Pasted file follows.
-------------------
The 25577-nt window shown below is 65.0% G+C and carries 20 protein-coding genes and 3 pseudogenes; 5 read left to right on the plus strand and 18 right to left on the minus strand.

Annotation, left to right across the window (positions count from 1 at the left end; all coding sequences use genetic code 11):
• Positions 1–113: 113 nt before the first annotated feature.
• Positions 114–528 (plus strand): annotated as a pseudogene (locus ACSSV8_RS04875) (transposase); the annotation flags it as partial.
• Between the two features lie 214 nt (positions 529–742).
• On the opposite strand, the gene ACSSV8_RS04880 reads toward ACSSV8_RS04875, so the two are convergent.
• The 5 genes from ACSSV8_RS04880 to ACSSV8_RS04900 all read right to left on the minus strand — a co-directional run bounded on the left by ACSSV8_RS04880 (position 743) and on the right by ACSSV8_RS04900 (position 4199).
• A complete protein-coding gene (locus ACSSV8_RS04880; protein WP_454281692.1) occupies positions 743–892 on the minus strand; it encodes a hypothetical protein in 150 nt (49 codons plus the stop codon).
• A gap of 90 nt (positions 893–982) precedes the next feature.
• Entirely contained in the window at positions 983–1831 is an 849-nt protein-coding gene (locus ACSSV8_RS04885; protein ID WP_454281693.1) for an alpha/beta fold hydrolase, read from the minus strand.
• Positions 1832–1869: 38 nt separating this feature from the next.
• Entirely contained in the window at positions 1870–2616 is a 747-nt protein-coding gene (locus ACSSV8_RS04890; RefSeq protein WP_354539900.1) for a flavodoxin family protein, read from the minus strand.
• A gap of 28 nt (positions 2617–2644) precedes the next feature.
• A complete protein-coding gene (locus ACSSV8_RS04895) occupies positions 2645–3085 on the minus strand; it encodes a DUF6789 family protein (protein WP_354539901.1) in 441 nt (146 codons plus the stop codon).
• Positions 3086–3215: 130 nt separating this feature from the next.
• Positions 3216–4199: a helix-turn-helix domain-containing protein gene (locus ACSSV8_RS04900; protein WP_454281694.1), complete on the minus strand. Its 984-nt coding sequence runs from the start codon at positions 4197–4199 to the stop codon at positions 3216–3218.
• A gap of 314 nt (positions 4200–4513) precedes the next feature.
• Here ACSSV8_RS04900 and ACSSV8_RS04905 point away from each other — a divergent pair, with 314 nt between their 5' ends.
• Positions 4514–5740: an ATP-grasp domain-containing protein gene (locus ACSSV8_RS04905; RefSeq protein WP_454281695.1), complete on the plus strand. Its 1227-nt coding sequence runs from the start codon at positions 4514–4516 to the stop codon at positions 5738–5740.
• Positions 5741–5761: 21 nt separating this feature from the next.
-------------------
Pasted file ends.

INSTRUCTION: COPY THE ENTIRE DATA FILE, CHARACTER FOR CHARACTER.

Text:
The 25577-nt window shown below is 65.0% G+C and carries 20 protein-coding genes and 3 pseudogenes; 5 read left to right on the plus strand and 18 right to left on the minus strand.

Annotation, left to right across the window (positions count from 1 at the left end; all coding sequences use genetic code 11):
• Positions 1–113: 113 nt before the first annotated feature.
• Positions 114–528 (plus strand): annotated as a pseudogene (locus ACSSV8_RS04875) (transposase); the annotation flags it as partial.
• Between the two features lie 214 nt (positions 529–742).
• On the opposite strand, the gene ACSSV8_RS04880 reads toward ACSSV8_RS04875, so the two are convergent.
• The 5 genes from ACSSV8_RS04880 to ACSSV8_RS04900 all read right to left on the minus strand — a co-directional run bounded on the left by ACSSV8_RS04880 (position 743) and on the right by ACSSV8_RS04900 (position 4199).
• A complete protein-coding gene (locus ACSSV8_RS04880; protein WP_454281692.1) occupies positions 743–892 on the minus strand; it encodes a hypothetical protein in 150 nt (49 codons plus the stop codon).
• A gap of 90 nt (positions 893–982) precedes the next feature.
• Entirely contained in the window at positions 983–1831 is an 849-nt protein-coding gene (locus ACSSV8_RS04885; protein ID WP_454281693.1) for an alpha/beta fold hydrolase, read from the minus strand.
• Positions 1832–1869: 38 nt separating this feature from the next.
• Entirely contained in the window at positions 1870–2616 is a 747-nt protein-coding gene (locus ACSSV8_RS04890; RefSeq protein WP_354539900.1) for a flavodoxin family protein, read from the minus strand.
• A gap of 28 nt (positions 2617–2644) precedes the next feature.
• A complete protein-coding gene (locus ACSSV8_RS04895) occupies positions 2645–3085 on the minus strand; it encodes a DUF6789 family protein (protein WP_354539901.1) in 441 nt (146 codons plus the stop codon).
• Positions 3086–3215: 130 nt separating this feature from the next.
• Positions 3216–4199: a helix-turn-helix domain-containing protein gene (locus ACSSV8_RS04900; protein WP_454281694.1), complete on the minus strand. Its 984-nt coding sequence runs from the start codon at positions 4197–4199 to the stop codon at positions 3216–3218.
• A gap of 314 nt (positions 4200–4513) precedes the next feature.
• Here ACSSV8_RS04900 and ACSSV8_RS04905 point away from each other — a divergent pair, with 314 nt between their 5' ends.
• Positions 4514–5740: an ATP-grasp domain-containing protein gene (locus ACSSV8_RS04905; RefSeq protein WP_454281695.1), complete on the plus strand. Its 1227-nt coding sequence runs from the start codon at positions 4514–4516 to the stop codon at positions 5738–5740.
• Positions 5741–5761: 21 nt separating this feature from the next.